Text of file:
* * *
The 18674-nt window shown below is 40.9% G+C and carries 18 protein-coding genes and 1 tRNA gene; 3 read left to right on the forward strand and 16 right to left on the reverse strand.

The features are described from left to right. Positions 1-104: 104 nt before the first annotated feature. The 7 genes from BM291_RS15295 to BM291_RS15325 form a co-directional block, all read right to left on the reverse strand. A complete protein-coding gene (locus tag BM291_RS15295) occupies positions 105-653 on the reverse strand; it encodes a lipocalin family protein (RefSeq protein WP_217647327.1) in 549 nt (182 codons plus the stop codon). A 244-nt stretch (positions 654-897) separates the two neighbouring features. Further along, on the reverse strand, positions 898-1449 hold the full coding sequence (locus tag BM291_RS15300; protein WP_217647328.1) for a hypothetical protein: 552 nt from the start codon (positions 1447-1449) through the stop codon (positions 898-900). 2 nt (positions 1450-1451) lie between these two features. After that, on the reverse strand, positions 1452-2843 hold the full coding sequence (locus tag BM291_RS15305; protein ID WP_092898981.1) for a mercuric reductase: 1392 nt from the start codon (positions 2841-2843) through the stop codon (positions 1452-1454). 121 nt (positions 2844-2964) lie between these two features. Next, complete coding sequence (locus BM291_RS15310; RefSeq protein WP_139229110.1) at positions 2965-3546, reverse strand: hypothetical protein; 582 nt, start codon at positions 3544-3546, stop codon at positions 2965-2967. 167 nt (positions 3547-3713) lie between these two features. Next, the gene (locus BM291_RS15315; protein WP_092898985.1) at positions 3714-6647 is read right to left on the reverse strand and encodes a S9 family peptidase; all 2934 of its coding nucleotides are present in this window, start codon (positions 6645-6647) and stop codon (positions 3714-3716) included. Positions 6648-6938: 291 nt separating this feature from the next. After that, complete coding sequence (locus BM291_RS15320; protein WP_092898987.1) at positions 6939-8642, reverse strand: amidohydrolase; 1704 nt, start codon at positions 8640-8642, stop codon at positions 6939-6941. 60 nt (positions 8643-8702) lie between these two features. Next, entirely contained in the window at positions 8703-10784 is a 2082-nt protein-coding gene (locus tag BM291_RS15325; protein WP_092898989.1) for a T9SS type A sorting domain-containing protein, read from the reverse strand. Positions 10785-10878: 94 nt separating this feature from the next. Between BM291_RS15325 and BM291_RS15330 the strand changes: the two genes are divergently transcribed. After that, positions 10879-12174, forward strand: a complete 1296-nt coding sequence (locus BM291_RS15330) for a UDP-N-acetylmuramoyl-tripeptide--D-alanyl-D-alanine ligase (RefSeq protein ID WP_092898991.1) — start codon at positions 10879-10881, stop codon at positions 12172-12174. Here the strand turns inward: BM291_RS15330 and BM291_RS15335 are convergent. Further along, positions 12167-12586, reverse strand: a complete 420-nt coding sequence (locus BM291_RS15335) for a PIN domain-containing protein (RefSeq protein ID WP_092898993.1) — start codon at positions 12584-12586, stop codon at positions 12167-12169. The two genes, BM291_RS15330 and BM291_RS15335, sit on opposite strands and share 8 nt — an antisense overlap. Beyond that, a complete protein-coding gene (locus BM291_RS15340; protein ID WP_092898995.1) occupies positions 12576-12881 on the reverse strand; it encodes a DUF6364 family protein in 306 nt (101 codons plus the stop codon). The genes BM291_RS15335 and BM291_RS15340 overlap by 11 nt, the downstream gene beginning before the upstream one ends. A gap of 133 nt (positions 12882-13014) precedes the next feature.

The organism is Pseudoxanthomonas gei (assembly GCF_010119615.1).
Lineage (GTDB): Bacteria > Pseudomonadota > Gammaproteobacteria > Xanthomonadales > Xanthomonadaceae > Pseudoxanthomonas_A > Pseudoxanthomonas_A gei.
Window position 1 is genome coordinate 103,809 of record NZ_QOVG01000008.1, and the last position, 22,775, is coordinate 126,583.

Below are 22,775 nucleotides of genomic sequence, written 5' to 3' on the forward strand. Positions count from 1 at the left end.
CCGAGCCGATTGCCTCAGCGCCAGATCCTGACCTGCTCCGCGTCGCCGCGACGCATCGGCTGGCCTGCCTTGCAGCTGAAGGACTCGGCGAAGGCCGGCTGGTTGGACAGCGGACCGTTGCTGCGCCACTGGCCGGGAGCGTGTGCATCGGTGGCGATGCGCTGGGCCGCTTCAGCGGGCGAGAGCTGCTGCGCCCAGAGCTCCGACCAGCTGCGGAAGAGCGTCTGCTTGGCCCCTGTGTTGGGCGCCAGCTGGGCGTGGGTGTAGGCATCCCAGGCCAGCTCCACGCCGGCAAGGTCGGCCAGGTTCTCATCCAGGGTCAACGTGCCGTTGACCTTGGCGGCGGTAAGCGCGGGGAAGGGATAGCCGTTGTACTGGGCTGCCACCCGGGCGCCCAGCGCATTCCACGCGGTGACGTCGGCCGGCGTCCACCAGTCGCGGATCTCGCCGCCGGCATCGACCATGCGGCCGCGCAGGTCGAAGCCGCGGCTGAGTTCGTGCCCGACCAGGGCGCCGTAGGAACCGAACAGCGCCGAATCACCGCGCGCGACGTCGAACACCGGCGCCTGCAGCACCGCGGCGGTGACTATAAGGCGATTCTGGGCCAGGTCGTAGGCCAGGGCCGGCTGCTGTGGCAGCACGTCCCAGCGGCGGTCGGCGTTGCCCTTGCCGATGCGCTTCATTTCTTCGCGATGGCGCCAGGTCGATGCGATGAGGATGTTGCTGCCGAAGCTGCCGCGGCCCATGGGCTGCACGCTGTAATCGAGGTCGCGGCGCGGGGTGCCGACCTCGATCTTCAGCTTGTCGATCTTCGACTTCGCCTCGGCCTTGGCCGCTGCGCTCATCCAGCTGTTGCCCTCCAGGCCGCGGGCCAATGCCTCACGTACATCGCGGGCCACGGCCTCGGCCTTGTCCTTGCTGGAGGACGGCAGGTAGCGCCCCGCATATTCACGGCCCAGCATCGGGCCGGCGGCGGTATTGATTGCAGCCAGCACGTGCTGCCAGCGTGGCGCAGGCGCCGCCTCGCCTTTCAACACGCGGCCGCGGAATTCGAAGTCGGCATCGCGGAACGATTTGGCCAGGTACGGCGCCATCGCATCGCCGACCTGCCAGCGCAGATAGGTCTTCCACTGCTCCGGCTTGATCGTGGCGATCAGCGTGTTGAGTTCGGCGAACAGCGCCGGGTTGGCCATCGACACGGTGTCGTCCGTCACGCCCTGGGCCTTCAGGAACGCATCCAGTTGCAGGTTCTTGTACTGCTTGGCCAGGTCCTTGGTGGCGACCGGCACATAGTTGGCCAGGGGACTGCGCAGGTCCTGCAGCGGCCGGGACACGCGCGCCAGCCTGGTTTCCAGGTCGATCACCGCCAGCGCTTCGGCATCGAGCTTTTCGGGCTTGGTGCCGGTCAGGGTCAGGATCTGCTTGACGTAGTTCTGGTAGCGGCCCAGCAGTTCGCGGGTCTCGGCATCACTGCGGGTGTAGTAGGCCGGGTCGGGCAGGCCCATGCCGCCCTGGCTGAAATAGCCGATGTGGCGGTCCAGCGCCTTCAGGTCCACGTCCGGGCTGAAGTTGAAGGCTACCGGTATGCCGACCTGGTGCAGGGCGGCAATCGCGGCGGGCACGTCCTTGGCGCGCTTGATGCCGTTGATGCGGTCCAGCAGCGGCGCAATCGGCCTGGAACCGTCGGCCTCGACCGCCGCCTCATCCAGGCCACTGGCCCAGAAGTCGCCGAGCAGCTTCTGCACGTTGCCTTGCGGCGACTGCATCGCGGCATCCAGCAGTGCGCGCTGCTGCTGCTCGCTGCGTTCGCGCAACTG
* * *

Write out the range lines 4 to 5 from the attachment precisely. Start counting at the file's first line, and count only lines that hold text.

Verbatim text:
Lineage (GTDB): Bacteria > Pseudomonadota > Gammaproteobacteria > Xanthomonadales > Xanthomonadaceae > Pseudoxanthomonas_A > Pseudoxanthomonas_A gei.
Window position 1 is genome coordinate 103,809 of record NZ_QOVG01000008.1, and the last position, 22,775, is coordinate 126,583.